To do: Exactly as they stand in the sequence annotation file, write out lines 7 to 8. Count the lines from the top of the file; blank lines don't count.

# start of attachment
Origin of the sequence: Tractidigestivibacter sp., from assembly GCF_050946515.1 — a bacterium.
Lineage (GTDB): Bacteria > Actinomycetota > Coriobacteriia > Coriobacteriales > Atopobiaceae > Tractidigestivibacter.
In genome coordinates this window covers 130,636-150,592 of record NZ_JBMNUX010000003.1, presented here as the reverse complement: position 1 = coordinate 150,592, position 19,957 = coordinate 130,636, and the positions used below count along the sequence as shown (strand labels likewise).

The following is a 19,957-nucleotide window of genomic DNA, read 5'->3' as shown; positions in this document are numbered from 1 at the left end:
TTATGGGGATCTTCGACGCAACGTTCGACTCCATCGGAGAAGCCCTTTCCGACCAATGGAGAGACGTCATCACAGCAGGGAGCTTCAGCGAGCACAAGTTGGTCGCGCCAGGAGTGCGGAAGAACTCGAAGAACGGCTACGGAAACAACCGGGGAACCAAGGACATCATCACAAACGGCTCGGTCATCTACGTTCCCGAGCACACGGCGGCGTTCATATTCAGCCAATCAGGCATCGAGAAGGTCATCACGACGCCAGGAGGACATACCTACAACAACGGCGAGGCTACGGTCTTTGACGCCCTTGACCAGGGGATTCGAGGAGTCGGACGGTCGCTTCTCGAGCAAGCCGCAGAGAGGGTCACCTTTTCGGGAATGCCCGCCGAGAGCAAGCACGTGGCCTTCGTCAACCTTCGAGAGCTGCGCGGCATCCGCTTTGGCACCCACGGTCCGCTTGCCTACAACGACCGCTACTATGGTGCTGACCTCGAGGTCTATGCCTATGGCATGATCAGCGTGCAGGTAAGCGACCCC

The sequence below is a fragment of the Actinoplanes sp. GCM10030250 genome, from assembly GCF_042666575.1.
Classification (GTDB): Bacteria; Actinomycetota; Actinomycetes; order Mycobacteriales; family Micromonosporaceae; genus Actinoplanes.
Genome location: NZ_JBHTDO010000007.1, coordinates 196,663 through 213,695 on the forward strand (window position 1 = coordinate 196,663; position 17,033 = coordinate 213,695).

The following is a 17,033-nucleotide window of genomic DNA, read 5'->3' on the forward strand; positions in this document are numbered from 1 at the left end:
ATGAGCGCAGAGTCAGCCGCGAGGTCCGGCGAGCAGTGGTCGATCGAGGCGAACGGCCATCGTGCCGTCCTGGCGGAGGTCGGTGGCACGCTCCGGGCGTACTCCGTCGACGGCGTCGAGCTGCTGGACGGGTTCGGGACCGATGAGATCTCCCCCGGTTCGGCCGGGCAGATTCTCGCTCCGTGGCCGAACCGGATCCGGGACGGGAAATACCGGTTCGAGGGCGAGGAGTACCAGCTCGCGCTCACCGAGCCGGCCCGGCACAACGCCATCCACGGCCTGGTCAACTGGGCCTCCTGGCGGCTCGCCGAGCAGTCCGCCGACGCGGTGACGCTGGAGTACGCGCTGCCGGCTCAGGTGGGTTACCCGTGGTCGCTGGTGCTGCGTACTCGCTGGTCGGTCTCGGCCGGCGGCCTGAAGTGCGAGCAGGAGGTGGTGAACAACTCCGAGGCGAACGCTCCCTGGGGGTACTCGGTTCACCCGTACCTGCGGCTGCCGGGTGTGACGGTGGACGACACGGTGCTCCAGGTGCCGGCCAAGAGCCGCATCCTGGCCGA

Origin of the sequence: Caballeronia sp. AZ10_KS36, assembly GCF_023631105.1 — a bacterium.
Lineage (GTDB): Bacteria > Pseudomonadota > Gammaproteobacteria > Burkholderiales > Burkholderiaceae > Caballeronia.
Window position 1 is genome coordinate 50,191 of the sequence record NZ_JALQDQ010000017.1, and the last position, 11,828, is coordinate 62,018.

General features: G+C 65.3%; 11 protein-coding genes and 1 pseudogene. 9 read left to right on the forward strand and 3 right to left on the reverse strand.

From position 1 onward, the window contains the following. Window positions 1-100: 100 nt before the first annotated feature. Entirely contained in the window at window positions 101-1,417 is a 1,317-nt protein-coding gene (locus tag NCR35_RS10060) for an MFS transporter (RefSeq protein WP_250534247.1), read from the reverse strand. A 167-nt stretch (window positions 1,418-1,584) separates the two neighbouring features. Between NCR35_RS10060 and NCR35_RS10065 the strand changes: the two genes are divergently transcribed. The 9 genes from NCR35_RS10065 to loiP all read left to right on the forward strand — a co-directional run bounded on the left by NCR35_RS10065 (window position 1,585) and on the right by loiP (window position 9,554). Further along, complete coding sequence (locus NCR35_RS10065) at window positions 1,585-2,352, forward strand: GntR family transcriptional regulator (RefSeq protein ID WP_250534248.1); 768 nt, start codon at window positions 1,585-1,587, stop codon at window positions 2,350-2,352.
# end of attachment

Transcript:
Classification (GTDB): Bacteria; Actinomycetota; Actinomycetes; order Mycobacteriales; family Micromonosporaceae; genus Actinoplanes.
Genome location: NZ_JBHTDO010000007.1, coordinates 196,663 through 213,695 on the forward strand (window position 1 = coordinate 196,663; position 17,033 = coordinate 213,695).